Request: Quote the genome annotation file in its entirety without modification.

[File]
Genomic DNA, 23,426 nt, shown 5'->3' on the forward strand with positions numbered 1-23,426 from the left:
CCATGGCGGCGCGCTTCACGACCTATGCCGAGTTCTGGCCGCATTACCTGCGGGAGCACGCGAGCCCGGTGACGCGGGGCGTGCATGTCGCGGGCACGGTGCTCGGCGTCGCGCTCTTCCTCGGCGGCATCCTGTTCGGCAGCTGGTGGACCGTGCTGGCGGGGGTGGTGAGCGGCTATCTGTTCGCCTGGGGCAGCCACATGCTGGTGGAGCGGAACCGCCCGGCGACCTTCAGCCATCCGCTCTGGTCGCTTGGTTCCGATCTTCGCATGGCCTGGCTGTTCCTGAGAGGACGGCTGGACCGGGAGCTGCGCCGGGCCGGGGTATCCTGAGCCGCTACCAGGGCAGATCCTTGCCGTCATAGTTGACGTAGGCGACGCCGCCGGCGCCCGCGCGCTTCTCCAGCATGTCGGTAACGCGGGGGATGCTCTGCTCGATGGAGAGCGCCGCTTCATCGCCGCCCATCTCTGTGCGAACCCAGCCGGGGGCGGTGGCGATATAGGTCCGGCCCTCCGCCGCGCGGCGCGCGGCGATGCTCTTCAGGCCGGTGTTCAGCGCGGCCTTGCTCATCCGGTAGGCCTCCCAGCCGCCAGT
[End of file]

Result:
Genomic DNA, 23,426 nt, shown 5'->3' on the forward strand with positions numbered 1-23,426 from the left:
CCATGGCGGCGCGCTTCACGACCTATGCCGAGTTCTGGCCGCATTACCTGCGGGAGCACGCGAGCCCGGTGACGCGGGGCGTGCATGTCGCGGGCACGGTGCTCGGCGTCGCGCTCTTCCTCGGCGGCATCCTGTTCGGCAGCTGGTGGACCGTGCTGGCGGGGGTGGTGAGCGGCTATCTGTTCGCCTGGGGCAGCCACATGCTGGTGGAGCGGAACCGCCCGGCGACCTTCAGCCATCCGCTCTGGTCGCTTGGTTCCGATCTTCGCATGGCCTGGCTGTTCCTGAGAGGACGGCTGGACCGGGAGCTGCGCCGGGCCGGGGTATCCTGAGCCGCTACCAGGGCAGATCCTTGCCGTCATAGTTGACGTAGGCGACGCCGCCGGCGCCCGCGCGCTTCTCCAGCATGTCGGTAACGCGGGGGATGCTCTGCTCGATGGAGAGCGCCGCTTCATCGCCGCCCATCTCTGTGCGAACCCAGCCGGGGGCGGTGGCGATATAGGTCCGGCCCTCCGCCGCGCGGCGCGCGGCGATGCTCTTCAGGCCGGTGTTCAGCGCGGCCTTGCTCATCCGGTAGGCCTCCCAGCCGCCAGT